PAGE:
How To Make Good Chemistry Notes for VCE

December 28, 2020joelleva

Having good notes will ensure that you won’t spend time during exam revision looking in a textbook for something that you might have forgotten during the year.

The key to making good notes is to make them before exam time. In fact, you should have them done by the end of Term 3. There is no point in starting to make your notes 2 weeks before the exam because that is a complete waste of time. By that stage of your VCE journey, you should be complete as many practice exams as possible.

There is no one perfect way to make good notes because everyone learns differently. For example, when I’m making my notes I always ensure that where it is appropriate to have images to accompany what I have written down so that I can visualise what is going on.

Ways to structure your Chemistry notes:

There is no one perfect structure for making Chemistry notes, but the following are ways, which I think work well:

- Organise them through topic:  you could have a big heading (Gravimetric analysis for example), with a lot of sub-headings that relate to that big heading. E.g. for the topic of spectroscopy your big heading will be ‘Spectroscopy’ and your sub-headings will be the different spectroscopic techniques – AAS, IR, NMR etc.…

- Organise them through Chapter’s as outlined from the textbook: you could use chapter headings as outlined from the textbook you are using. However, this doesn’t allow you to see the interconnectedness of some topics, and you sometimes can end up copying what is in the textbook into your notes, which isn’t what you want.

Benefits of making your own notes:

- The notes will be in your own words and so you will understand what is going on: Using someone else’s notes as your own can sometimes be hard because each person will have their own style of writing and you may not necessarily understand what they have written.

- Can be used as a revision tool: When you are making your notes throughout the year, you are revising what you have learnt. You will be reading over what you have learnt in class, which will serve as a revision for you. Similarly, while you are making your notes you may come across a concept that you don’t quite understand, and so that will be the best time for you to clear up that confusion before the exams.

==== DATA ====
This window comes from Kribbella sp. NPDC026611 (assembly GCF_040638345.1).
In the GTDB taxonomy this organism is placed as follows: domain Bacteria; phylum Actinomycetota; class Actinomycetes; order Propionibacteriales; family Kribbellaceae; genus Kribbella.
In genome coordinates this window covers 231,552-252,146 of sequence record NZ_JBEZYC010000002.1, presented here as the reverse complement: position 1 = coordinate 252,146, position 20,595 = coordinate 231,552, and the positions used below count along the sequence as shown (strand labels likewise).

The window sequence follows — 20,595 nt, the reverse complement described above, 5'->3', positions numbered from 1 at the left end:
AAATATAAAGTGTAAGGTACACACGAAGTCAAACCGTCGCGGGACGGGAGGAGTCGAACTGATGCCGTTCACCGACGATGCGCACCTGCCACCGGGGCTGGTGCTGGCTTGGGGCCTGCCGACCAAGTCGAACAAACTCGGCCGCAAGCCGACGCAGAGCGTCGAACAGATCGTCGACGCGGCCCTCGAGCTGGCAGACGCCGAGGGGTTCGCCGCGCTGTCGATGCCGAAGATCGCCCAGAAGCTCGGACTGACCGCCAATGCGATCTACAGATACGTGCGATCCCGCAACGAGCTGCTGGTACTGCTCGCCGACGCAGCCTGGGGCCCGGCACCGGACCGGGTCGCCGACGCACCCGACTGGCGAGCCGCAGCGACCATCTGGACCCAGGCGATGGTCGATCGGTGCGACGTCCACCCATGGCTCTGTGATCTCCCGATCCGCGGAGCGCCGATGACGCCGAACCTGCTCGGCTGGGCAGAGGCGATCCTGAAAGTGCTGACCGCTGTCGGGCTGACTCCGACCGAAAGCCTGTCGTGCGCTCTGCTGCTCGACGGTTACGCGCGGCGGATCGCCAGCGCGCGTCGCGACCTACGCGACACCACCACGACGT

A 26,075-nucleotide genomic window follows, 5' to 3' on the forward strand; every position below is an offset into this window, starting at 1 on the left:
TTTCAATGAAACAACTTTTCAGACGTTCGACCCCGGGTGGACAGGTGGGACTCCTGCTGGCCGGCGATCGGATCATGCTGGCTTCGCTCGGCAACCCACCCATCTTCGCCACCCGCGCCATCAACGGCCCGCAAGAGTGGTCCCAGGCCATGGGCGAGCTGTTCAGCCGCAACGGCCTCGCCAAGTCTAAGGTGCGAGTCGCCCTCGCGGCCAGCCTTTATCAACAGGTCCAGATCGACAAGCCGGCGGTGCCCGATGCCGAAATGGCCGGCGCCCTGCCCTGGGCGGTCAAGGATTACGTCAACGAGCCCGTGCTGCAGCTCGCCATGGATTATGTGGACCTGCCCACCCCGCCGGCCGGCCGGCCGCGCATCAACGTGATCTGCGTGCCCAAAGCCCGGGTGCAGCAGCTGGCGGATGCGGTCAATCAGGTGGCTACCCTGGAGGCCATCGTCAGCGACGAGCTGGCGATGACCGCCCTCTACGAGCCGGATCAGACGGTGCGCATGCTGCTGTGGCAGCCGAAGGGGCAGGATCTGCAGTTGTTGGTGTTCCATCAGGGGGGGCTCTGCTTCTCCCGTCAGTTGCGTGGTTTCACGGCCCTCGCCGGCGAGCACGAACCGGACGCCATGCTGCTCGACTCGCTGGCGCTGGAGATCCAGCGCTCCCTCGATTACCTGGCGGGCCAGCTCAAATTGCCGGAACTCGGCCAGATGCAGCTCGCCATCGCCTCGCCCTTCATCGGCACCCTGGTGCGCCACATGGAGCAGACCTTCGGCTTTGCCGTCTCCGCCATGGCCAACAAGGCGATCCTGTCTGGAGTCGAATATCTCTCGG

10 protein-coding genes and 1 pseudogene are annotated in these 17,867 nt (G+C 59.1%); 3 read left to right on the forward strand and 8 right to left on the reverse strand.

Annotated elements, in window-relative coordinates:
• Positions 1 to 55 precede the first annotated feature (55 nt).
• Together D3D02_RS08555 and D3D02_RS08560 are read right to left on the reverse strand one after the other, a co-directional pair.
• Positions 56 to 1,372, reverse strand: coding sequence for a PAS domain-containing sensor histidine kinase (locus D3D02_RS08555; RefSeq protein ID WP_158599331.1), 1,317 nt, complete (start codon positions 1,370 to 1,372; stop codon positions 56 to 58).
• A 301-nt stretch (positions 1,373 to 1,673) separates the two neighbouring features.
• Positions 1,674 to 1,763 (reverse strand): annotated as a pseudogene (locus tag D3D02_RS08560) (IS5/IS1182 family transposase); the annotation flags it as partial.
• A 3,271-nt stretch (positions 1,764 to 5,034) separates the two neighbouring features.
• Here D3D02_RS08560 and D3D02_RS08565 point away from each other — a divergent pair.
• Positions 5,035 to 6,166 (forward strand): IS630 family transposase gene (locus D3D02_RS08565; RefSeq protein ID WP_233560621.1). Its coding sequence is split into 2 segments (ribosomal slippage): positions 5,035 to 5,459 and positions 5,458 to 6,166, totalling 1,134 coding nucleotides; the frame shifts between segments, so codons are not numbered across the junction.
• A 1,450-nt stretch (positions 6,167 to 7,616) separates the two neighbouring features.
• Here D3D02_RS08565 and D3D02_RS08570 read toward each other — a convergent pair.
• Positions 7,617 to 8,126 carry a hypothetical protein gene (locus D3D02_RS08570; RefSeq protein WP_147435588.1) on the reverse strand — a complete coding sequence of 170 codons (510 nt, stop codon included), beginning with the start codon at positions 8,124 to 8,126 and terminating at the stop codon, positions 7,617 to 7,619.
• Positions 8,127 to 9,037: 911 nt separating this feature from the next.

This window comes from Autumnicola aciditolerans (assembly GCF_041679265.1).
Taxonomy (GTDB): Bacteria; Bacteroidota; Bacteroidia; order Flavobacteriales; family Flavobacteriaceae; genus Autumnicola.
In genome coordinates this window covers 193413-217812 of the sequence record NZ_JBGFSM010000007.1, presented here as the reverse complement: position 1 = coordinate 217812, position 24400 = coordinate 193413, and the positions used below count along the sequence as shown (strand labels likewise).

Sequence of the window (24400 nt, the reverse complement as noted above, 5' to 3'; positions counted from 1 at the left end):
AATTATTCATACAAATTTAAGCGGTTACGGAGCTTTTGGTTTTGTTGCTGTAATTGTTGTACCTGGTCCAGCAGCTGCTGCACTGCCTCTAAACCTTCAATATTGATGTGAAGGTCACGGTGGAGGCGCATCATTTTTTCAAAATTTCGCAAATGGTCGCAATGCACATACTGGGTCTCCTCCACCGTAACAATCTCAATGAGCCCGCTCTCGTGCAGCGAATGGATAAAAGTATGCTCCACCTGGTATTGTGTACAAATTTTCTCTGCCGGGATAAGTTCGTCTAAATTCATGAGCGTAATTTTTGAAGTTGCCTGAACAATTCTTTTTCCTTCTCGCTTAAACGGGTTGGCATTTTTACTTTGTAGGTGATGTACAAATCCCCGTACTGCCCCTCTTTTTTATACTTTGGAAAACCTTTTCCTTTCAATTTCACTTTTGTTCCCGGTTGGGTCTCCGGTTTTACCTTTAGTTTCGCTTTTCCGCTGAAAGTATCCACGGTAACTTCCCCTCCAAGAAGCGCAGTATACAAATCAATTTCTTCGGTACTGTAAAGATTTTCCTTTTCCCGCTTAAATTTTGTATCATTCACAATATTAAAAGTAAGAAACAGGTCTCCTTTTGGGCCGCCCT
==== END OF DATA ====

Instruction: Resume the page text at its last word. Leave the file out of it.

- Forces you to read the prescribed textbook.

- You can sell them after you finish Year 12: If your notes are good enough, and you received a decent score in Chemistry then you may be able to sell them to other Year 12 Chemistry students and make a few bucks.

Tips on making good notes:

- Consult other textbooks other than the one prescribed by your teacher. There are many Chemistry Textbooks out there (Heinemann, Jacaranda, Chemistry Dimensions, Nelson), and each will have different ways of phrasing certain things. If one textbook explains something better than the other then use that textbook in your notes to explain that key concept. Don’t go overboard though, you don’t want to be reading three textbooks every time you are making your notes, only consult other textbooks if you need to.

- Put things in your own words, that way you will understand what you are writing down.

- Don’t plagiarise. If you copy something from a textbook acknowledge it somewhere in your notes.

- Have a structure. Don’t just write your notes down for the sake of it, make sure it is organised nicely so that it can easily be read by you when revision time comes.

- Make your notes as you go. Don’t wait until the end of Term 3 to start making your notes, because that time should be used for revision.

- If you are stuck on how to structure your notes, have a look at how past students have structured their notes. Maybe someone in your school who has completed Year 12 Chemistry can show you how they structured their notes. You could also look onto ATAR notes where some students have uploaded their notes. Use those notes as a guide on how to make your own notes; don’t just copy what they have written down.

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